NYU will establish a Millennium Development club to bring the United Nations’ Sustainable Development Goals to campus for its 15-year collaborative effort to promote global development.
On Tuesday night, more than one hundred attendees came together from half a dozen universities and nearly a dozen NYU student clubs at the NYU Global Center to discuss the agenda.
As a follow-up to the Millennium Development Goals launched in 2000, the UN recently released its humanitarian target for the next decade and a half which includes efforts aimed at eradicating global poverty, improving public health, conserving the environment and promoting the rights of women and children across the globe.
Laraine Chiu, a graduate student in the nursing program, reached out to members of Asian Pacific Islander Nursing Student Association, an organization she helped found, to recruit volunteers in an effort to bring the Sustainable Development Goals on campus to make NYU an official Global Millennium University in partnership with the UN.
Nursing senior Stephanie Niu is a member of API-NSA and said she was enthusiastic about the opportunity to help others through GMU.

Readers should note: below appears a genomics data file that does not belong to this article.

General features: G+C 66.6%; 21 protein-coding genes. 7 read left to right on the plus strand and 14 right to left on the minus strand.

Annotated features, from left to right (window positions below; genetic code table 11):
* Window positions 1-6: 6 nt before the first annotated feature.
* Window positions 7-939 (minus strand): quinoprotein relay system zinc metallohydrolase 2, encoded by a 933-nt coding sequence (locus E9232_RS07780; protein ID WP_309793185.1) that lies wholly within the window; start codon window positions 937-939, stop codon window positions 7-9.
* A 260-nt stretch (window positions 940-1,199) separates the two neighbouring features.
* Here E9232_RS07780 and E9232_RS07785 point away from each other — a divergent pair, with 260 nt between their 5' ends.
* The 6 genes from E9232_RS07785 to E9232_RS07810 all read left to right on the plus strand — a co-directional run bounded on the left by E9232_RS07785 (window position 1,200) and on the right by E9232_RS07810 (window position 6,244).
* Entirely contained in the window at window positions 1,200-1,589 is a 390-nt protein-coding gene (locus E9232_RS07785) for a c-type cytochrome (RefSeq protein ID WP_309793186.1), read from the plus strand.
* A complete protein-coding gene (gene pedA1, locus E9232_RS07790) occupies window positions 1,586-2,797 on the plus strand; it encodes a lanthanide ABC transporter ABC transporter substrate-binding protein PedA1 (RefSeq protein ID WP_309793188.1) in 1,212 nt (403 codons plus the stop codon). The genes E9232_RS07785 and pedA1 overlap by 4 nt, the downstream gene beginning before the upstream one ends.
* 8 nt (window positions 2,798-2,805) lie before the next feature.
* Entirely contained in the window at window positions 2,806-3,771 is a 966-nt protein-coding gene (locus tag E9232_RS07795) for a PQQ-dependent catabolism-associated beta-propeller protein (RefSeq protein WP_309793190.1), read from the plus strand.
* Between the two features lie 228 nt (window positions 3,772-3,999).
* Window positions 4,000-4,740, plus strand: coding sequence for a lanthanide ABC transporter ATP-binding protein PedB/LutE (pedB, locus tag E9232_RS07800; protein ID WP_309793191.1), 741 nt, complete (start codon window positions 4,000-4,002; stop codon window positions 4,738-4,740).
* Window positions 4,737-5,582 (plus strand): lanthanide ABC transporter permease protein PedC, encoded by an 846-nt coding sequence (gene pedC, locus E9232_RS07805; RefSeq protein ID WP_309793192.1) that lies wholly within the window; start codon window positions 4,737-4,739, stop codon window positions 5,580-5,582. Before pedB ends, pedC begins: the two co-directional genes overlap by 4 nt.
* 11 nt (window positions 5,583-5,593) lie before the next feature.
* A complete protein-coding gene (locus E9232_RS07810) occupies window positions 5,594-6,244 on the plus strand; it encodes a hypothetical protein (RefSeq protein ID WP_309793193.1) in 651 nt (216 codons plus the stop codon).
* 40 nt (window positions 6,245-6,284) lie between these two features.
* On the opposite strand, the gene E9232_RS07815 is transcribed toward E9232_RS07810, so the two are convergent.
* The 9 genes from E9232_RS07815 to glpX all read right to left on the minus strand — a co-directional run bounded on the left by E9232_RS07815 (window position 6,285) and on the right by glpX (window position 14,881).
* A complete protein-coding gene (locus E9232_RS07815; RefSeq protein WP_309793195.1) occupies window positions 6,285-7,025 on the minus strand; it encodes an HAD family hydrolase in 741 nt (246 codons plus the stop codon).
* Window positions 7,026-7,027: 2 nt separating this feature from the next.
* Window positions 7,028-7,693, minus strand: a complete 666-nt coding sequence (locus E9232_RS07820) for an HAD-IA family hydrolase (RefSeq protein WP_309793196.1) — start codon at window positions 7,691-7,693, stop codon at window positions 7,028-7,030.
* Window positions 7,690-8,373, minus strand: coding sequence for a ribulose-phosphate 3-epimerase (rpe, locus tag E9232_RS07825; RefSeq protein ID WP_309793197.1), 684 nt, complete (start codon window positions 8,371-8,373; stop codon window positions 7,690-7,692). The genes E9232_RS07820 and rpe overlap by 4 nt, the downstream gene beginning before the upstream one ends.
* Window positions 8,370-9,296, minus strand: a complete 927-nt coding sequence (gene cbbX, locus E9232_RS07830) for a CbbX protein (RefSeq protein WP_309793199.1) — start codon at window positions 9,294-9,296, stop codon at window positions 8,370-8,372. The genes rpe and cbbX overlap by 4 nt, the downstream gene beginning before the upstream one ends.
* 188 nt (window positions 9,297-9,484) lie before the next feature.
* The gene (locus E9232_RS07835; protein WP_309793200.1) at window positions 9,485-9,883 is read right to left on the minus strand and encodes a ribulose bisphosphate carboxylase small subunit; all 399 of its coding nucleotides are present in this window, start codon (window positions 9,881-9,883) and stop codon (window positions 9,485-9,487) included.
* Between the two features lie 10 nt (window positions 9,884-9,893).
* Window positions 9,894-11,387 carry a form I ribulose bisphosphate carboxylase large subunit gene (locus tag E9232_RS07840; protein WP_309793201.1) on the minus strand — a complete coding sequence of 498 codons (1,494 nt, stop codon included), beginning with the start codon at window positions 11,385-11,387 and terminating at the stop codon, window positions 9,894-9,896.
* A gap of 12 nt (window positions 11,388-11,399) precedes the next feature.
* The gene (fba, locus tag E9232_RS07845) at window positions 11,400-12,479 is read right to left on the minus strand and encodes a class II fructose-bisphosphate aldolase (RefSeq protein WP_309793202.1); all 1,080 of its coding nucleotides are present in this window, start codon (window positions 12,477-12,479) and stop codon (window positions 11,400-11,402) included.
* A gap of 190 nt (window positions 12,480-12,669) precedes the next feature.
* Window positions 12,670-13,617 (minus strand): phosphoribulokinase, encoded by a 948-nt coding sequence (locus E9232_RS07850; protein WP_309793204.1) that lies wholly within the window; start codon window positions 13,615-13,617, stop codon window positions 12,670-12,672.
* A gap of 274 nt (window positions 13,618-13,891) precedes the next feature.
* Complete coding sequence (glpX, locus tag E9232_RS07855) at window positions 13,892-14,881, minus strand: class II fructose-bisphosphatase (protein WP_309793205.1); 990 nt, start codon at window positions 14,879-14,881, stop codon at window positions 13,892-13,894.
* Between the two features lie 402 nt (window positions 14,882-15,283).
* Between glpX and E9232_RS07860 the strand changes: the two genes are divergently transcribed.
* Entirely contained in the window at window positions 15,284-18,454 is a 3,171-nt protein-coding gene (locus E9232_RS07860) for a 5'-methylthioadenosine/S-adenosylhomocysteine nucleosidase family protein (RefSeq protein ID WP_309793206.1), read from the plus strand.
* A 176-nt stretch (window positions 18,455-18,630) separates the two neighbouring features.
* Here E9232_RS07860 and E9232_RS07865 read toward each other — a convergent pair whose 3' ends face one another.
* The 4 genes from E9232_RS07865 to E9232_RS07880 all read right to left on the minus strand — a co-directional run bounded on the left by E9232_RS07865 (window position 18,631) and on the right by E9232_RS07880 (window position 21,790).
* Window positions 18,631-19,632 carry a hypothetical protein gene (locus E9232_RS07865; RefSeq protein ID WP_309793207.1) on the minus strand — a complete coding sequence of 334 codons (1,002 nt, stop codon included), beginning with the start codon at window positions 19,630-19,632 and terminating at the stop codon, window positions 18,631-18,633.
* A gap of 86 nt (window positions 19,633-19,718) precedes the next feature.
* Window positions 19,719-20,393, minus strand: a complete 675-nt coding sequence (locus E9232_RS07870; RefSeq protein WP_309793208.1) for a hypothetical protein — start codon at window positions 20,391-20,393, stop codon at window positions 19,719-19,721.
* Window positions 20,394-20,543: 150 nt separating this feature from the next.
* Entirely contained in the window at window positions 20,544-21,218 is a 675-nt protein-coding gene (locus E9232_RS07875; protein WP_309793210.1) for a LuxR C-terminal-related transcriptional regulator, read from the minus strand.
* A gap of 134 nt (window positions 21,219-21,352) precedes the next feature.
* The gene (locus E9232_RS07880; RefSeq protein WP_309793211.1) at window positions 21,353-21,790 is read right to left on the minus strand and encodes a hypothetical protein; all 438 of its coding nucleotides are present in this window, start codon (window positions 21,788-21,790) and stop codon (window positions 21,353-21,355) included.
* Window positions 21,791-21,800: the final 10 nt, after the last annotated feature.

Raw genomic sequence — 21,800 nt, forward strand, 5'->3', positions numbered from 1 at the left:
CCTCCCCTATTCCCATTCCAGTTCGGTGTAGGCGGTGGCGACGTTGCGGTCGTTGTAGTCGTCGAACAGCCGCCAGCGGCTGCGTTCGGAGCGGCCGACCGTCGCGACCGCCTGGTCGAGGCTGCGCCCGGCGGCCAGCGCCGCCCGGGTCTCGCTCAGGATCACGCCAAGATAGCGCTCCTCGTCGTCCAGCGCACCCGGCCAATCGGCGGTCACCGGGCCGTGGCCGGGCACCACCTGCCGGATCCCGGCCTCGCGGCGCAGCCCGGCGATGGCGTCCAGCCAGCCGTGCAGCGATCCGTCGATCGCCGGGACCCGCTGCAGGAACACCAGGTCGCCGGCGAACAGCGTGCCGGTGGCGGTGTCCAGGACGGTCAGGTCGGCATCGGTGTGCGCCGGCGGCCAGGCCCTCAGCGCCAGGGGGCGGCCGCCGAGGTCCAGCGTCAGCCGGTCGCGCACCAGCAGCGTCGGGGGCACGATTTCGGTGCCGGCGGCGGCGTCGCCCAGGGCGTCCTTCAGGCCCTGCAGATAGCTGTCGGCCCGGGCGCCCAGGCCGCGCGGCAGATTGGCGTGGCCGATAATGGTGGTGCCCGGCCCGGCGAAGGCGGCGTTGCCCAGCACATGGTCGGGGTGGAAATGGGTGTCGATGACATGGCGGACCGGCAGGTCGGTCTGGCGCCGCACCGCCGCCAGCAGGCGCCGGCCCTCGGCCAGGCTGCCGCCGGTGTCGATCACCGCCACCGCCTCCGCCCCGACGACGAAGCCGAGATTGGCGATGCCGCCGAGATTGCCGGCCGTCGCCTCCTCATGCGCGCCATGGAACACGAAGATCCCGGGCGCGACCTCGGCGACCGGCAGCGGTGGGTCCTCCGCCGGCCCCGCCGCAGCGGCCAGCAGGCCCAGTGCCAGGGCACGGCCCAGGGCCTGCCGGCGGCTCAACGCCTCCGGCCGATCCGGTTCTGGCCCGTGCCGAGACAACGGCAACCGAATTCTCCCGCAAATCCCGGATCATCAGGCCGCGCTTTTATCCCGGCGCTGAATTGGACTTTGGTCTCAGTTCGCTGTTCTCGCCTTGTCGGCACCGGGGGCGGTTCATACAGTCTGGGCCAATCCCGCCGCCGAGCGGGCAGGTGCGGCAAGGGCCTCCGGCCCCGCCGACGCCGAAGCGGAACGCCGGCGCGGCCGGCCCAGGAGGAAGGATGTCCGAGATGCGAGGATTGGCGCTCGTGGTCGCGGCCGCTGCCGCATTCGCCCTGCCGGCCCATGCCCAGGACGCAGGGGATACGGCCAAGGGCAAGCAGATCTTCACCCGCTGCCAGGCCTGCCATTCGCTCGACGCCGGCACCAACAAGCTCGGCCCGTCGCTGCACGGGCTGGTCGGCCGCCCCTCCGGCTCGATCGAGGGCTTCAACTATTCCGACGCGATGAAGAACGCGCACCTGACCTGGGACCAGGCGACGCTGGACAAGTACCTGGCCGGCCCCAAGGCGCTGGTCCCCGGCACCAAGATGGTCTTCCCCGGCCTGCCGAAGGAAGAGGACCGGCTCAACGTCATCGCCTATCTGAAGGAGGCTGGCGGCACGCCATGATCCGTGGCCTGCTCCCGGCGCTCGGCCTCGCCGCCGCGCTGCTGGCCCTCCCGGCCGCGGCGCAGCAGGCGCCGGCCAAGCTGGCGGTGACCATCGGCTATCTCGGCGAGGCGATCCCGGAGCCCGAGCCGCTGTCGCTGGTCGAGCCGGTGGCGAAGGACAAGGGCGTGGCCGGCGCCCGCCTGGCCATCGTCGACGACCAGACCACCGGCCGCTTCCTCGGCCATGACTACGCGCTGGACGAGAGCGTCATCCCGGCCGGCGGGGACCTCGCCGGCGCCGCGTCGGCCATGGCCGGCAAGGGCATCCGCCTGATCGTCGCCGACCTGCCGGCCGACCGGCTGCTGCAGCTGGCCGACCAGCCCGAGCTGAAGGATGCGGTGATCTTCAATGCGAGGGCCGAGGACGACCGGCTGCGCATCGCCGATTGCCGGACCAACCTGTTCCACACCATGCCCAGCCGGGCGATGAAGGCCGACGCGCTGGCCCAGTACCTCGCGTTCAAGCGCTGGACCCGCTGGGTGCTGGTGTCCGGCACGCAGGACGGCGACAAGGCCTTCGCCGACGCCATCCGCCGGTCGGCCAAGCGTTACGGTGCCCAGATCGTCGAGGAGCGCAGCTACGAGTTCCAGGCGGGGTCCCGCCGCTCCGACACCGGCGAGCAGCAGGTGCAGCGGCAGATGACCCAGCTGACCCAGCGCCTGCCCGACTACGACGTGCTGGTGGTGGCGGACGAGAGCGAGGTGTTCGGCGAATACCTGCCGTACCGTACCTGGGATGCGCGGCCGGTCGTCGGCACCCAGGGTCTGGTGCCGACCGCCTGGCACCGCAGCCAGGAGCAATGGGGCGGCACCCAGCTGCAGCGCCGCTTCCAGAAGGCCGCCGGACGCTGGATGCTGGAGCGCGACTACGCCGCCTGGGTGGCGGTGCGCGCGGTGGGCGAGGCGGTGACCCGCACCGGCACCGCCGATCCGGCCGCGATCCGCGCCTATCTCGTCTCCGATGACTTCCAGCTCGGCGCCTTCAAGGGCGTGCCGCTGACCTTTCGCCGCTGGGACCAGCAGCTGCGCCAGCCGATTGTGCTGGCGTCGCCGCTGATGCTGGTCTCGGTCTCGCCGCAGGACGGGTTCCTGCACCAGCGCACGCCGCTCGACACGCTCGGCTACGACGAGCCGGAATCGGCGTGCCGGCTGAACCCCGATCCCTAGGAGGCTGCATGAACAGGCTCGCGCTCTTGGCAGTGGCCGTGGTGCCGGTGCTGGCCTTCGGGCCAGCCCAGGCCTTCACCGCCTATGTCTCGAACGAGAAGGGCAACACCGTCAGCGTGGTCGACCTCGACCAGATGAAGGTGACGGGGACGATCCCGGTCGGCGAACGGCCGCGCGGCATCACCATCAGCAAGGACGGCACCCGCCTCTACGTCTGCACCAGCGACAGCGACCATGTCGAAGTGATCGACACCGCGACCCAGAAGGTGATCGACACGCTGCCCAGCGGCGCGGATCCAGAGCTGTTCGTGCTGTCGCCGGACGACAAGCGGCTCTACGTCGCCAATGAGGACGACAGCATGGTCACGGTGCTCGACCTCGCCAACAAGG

“Service is a huge part of our mission so we were excited to take up this effort,” Niu said.
As part of the evening, NYU hosted ambassadors of student lead programs for global health, peace, equality, youth and ocean preservation. Health Ambassador Pedro Piqueras, a Chemical and Environmental Engineering PhD candidate from UC Riverside, spoke with urgency about looming health crisis that are just coming into our public view.
“Most air pollution today is not industrial, but agricultural, from fertilizer, biomass and agricultural byproducts,” Piqueras said. “Huge amounts of ammonia are mixing with smog already in the cities, but no one restricts this because the last decade of our efforts have been focused on traditional emissions.”
Other young leaders from the University of Pennsylvania, Boston University and University of Free State South Africa addressed the crowd, highlighting and taking ownership of the issues that would affect their generation.
Stern junior and event organizer Fahad Jamal expressed a more cautious optimism.
“We’re trying to do amazing things but right now this isn’t a formal program,” Jamal said. “We need a new class of students to step up and take ownership of this program so that we can secure funding from the university and really carry these goals forward over the next decade as a permanent UN Millennium Campus.”
Email Stephen Malkowizz at [email protected]